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  • Reliability
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      16.05.2010 16:51
      Very helpful
      1 Comment


      • Reliability


      Don't necessarily buy the E4c's. but definitely consider anything from the new Shure range

      When many people first see the Shure IEMs they reel at the price... I remember when I first got my E4c's about 6 years ago nearly all of my friends laughed when they found out I'd spent £180 on them - I didn't even point out that these were far from the most expensive earphones you could buy by a long long way.

      But 6 years on and who is laughing now? Because they've lasted so long, that means they've effectively cost me £30 a year for a very decent pair of earphones. I know people who spend £30 every few months in an endless cycle of buying cheaper headphones that don't last very long.

      Admittedly mine are now nearing the end of their life as the cable shielding is starting to deteriorate and split, but having made so much use of them I'm not too bothered and will happily pay the money for a new pair knowing that they will probably last me another 5 years at least.

      So what is so great about them?

      The sound quality is top-notch. I've used mine for listening to everything from symphonies to heavy metal. They've even had a bit of use on-stage where IEMs were originally intended for!

      Out of the different earpieces that come with them I've preferred the triple-flange tips the best - these provide the best isolation and the good seal also helps with the bass response. They look like they might be uncomfortable at first, but you soon get used to them. They also stay in your ear very well so you don't have to worry about them constantly falling out. Note that these are designed to be worn 'upside down' with the cable trailing round the back of the ear.

      The isolation means that you can listen to music at much lower volumes than you might with normal earphones as you're not having to drown out surrounding noise. This makes listening to music much more enjoyable and also reduces the risk of ear damage from high volumes. That doesn't mean that you have to listen to them quietly (we all like to listen to loud music don't we!) but it seems a lot louder at quiet volume because all the background noise is blocked out.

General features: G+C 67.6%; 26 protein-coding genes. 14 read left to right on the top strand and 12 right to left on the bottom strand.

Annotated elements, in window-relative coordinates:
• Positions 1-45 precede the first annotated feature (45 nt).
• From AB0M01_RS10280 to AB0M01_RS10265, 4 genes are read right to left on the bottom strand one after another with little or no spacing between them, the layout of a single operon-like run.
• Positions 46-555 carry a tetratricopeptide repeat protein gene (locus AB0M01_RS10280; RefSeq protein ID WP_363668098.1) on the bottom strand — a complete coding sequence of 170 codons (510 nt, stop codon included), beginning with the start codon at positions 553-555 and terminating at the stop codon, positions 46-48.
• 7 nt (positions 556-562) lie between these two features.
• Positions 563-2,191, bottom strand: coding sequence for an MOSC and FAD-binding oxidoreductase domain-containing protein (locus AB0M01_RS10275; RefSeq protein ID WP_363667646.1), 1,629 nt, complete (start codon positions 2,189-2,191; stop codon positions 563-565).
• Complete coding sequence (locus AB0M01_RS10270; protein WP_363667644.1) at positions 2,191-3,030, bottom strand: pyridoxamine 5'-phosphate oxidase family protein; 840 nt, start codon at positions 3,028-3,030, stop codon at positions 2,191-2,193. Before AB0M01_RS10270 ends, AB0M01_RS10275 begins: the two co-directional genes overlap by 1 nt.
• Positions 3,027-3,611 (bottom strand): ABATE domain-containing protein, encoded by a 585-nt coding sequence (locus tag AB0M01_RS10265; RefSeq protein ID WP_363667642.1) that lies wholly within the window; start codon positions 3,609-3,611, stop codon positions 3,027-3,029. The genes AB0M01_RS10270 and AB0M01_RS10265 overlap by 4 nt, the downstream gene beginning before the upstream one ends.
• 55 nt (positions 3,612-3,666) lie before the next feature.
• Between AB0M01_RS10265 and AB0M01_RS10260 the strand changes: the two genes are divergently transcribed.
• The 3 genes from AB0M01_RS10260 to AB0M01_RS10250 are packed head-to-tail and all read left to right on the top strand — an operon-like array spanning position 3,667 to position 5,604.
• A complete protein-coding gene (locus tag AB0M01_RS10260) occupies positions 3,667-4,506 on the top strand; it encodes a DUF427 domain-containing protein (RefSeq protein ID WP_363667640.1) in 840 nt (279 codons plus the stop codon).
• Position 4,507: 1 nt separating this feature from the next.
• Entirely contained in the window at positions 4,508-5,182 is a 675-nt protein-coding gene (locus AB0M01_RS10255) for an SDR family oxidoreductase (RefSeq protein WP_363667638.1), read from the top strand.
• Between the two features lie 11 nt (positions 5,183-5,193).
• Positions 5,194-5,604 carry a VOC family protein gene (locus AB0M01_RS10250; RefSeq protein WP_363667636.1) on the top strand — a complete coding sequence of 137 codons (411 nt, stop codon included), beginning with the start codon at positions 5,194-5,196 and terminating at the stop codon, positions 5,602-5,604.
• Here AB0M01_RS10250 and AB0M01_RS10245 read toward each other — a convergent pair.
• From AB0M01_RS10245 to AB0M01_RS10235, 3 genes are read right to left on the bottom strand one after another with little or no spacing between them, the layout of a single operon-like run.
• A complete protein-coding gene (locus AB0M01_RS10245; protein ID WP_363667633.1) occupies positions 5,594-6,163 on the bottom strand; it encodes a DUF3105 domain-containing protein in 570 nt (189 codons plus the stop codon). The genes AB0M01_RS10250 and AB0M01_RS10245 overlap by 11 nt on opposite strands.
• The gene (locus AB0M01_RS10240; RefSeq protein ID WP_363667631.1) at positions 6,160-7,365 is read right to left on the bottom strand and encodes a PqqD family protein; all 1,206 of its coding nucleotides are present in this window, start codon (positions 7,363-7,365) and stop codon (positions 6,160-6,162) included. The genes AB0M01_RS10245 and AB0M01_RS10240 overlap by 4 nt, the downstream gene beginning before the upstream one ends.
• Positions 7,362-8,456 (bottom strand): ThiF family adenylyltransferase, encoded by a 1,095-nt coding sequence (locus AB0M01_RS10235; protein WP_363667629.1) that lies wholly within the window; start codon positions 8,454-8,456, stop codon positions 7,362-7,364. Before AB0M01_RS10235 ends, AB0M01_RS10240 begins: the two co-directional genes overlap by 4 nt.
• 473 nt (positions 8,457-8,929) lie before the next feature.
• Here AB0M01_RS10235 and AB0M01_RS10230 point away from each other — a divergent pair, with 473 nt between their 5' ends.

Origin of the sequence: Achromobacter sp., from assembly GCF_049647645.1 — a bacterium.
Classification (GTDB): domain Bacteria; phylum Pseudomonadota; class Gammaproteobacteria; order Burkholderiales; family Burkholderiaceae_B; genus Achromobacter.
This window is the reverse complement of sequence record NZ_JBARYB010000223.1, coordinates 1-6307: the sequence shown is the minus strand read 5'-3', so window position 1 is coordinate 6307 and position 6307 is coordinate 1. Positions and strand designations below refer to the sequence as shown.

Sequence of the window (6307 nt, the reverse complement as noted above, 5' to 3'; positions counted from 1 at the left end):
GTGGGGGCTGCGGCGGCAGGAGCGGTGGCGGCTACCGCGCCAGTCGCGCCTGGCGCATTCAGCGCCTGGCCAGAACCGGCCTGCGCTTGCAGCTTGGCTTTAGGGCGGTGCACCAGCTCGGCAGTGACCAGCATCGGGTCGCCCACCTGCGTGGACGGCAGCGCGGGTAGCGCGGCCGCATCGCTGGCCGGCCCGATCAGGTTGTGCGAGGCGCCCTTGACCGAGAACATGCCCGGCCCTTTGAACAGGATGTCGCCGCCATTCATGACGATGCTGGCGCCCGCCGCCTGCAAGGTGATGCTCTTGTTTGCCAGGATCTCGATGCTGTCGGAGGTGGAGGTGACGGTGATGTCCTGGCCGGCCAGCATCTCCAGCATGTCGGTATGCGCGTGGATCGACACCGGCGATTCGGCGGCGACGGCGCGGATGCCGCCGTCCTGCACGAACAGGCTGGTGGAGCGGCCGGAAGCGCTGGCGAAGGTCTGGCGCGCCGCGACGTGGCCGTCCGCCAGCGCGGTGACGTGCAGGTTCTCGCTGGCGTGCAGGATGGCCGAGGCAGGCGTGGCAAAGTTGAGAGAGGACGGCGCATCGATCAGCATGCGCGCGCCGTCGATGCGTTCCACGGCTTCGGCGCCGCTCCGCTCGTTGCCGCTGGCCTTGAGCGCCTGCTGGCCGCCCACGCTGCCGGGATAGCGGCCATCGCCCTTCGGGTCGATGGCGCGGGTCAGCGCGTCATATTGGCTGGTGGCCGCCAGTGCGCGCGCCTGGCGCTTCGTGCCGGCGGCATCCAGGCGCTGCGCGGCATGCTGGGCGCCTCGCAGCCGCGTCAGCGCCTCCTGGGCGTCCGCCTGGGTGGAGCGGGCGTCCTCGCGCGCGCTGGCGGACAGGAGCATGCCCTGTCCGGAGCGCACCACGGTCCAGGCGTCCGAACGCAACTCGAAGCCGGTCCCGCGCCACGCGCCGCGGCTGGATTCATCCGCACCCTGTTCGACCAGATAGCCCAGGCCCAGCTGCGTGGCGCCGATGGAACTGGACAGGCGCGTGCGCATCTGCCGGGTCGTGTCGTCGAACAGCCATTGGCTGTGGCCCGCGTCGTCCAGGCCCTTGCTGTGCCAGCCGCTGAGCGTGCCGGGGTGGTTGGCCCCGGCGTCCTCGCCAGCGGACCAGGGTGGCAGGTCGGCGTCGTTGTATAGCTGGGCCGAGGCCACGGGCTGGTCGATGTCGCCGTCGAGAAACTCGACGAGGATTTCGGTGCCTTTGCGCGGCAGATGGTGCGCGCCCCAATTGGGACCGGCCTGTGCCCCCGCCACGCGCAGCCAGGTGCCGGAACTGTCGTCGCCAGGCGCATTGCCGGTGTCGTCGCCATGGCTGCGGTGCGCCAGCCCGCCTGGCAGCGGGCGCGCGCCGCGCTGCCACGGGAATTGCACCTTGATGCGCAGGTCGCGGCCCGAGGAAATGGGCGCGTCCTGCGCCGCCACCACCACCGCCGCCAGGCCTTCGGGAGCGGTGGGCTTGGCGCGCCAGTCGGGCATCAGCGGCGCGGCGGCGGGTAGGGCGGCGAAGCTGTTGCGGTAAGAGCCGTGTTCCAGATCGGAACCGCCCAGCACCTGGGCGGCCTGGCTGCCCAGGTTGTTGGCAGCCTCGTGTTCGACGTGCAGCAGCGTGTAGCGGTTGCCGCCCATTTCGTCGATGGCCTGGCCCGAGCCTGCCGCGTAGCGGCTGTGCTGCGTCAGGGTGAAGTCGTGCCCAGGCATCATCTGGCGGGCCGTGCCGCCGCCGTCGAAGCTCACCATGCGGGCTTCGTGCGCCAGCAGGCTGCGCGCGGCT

The only downside of this is you are completely isolated, which can be a bit disorientating if you're listening whilst walking around, and possibly even dangerous if you are out on the street, crossing the road, etc. I find myself walking around with only one in so that I can hear what's going on and also have conversations with other people. Shure recognised this problem somewhat when they released the e500, by including a little 'push-to-hear' inline microphone thing so you could add some of the outside-reality back in to your hearing if you needed to!

      As I said before, the build quality is very good. The cables are a lot thicker than most earphones and generously long. The included carry case keeps them nice and safe though for the past few years I've stuffed them carelessly in my pocket without any damage.

      Just keep an eye out for fake Shure earphones as they are all over the internet, on eBay in particular. These aren't cheap headphones, and if the price seems too good to be true then it probably is!


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